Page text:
Toronto International Film Festival 2012: The Gatekeepers, Argo, Casting By
Behind-the-scenes players get their moments in the spotlight.
Fri Sep 14 2012
The former head of Israel’s ultrasecret intelligence group Shin Bet pauses, looking for the right word: “We’ve become…cruel.” Such admissions aren’t going to please the pro-Zionist viewers in your crowd, but The Gatekeepers, a concentrated blast of high-level doubt that gathered heat at TIFF, asserts its importance with each anecdote. Built out of six candid interviews with former agency chiefs, the documentary occupies a prickly zone between gruff, tactical know-how (including some discomfiting elation at successful assassinations) and lingering guilt. The latter wins out, controversially, though there’s much to admire in the moral grappling of spooks who unwittingly orchestrated the alienation of millions in the West Bank and Gaza. Solving the cinematic shortcomings of talking-head docs, director Dror Moreh includes some unnerving b&w recreations of notorious operations: aerial shots and car explosions. These scenes exist in an abstract space, much like a video game, ironically suggesting a theoretical remove when the ramifications are real-world and deadly. See this title when it comes to the New York Film Festival, but brace for arguments.
Ben Affleck, meanwhile, finds the only happy story to tell about the CIA with Argo, an ultimately breezy spy drama based on the covert, real-life 1980 rescue of six of the Iran hostages. Their salvation arrived via imaginative operative Tony Mendez (played by Affleck in what could have been a breakout role for a Latino), who persuaded the State Department to bankroll a fake Hollywood sci-fi production scouting in Tehran. Sometimes the movie strays into Wag the Dog territory (especially in scenes with Alan Arkin as a scrappy L.A. producer thrilled by the game); elsewhere, it has some of the big-budget period vibe of Spielberg’s Munich. But once you get past the wonky beards and stranger-than-fiction premise, Argo is toothless and inconsequential, particularly given Affleck’s unusually strong directorial career to date (Gone Baby Gone, The Town). Instead, I’ll take the stridency of Casting By, yesterday picked up by HBO. Though not quite on the level of his exquisitely neurotic Guest of Cindy Sherman, director Tom Donahue’s latest makes a footage-laden case for the seismic influence of casting directors such as late NYC legend Marion Dougherty—giving her last extended interview here—and Travolta-discoverer Lynn Stalmaster. Donahue also shoehorns in some sizzling resistance by DGA president Taylor Hackford, who chafes at the idea of a new Oscar category. (An honorary award for Dougherty, supported by gushing letters from Clint Eastwood and Robert De Niro, is quashed.) Rest easy, you behind-the-scenes players: Your story will become a festival title soon enough.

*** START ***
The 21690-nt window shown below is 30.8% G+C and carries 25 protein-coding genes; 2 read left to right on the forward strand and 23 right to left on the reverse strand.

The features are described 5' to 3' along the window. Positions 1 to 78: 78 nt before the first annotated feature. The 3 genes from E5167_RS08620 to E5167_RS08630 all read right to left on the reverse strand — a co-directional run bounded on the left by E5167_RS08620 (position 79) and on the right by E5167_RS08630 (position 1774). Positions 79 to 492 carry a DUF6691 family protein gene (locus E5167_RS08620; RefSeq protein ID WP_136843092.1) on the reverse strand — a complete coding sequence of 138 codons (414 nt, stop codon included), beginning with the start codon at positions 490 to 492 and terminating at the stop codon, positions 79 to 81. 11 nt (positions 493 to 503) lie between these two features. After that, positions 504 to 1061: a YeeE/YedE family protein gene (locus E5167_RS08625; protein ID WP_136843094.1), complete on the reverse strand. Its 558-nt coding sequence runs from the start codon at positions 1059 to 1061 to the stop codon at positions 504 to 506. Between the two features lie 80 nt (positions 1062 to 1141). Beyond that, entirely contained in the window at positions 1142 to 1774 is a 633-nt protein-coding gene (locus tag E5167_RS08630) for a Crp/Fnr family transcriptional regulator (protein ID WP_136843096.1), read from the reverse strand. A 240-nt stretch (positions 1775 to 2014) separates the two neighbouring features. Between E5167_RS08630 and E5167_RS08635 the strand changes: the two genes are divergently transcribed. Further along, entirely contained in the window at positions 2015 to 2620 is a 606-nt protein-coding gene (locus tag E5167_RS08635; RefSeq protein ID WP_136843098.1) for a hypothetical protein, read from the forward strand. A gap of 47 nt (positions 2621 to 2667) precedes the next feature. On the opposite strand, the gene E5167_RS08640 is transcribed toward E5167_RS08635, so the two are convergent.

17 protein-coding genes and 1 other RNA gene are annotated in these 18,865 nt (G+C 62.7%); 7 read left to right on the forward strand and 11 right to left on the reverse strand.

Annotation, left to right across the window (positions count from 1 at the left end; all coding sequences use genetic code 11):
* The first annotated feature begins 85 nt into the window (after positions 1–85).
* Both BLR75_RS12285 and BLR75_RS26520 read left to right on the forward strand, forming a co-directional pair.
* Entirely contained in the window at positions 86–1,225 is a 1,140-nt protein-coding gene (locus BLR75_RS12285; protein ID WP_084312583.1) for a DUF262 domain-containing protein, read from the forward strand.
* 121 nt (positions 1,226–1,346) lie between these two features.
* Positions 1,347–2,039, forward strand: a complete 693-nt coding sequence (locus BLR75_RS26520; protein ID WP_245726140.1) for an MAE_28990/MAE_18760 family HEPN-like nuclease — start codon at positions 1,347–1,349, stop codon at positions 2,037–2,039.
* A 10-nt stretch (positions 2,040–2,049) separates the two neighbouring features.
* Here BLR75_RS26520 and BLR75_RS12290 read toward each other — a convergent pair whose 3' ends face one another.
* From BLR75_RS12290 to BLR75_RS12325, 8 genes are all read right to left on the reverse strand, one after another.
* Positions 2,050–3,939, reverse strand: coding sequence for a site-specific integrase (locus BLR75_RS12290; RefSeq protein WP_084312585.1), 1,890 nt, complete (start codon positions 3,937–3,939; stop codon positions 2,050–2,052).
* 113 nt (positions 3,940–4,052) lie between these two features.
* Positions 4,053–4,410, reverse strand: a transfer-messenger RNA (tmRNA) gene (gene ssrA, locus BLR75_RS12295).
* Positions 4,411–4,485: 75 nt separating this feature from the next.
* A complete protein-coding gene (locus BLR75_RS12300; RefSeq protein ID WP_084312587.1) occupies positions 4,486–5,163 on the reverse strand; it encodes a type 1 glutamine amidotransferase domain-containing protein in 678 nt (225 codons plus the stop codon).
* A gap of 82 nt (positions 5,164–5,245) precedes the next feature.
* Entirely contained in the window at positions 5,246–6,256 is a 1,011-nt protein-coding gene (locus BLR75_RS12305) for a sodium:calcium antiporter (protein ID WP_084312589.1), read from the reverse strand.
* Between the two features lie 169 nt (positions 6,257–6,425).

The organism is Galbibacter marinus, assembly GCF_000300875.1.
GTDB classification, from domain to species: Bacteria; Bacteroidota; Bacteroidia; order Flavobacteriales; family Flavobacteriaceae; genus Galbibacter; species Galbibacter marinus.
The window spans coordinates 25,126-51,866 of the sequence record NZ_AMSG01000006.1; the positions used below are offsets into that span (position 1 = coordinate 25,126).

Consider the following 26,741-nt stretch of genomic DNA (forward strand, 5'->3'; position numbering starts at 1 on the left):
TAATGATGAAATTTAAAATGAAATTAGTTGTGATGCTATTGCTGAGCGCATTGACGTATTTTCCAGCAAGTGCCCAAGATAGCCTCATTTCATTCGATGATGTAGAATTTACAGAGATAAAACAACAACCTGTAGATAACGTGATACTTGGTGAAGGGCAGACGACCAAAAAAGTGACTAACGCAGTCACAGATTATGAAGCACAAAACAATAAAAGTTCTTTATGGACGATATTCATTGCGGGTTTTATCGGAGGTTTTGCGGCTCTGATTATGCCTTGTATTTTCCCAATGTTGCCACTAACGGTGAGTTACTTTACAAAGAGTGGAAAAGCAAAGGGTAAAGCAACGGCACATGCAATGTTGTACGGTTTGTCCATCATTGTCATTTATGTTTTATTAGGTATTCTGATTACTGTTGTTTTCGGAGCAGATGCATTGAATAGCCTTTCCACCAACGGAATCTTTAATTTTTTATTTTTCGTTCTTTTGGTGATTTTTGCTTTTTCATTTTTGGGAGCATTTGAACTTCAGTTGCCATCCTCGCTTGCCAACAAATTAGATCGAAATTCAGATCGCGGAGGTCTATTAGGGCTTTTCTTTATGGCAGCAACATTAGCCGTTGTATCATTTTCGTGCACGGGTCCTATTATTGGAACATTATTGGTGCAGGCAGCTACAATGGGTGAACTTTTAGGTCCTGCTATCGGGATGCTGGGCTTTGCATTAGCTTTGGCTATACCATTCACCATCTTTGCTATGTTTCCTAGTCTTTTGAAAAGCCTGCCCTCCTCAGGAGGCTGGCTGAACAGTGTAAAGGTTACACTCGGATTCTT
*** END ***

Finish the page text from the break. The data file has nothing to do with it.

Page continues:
Follow Joshua Rothkopf on Twitter: @joshrothkopf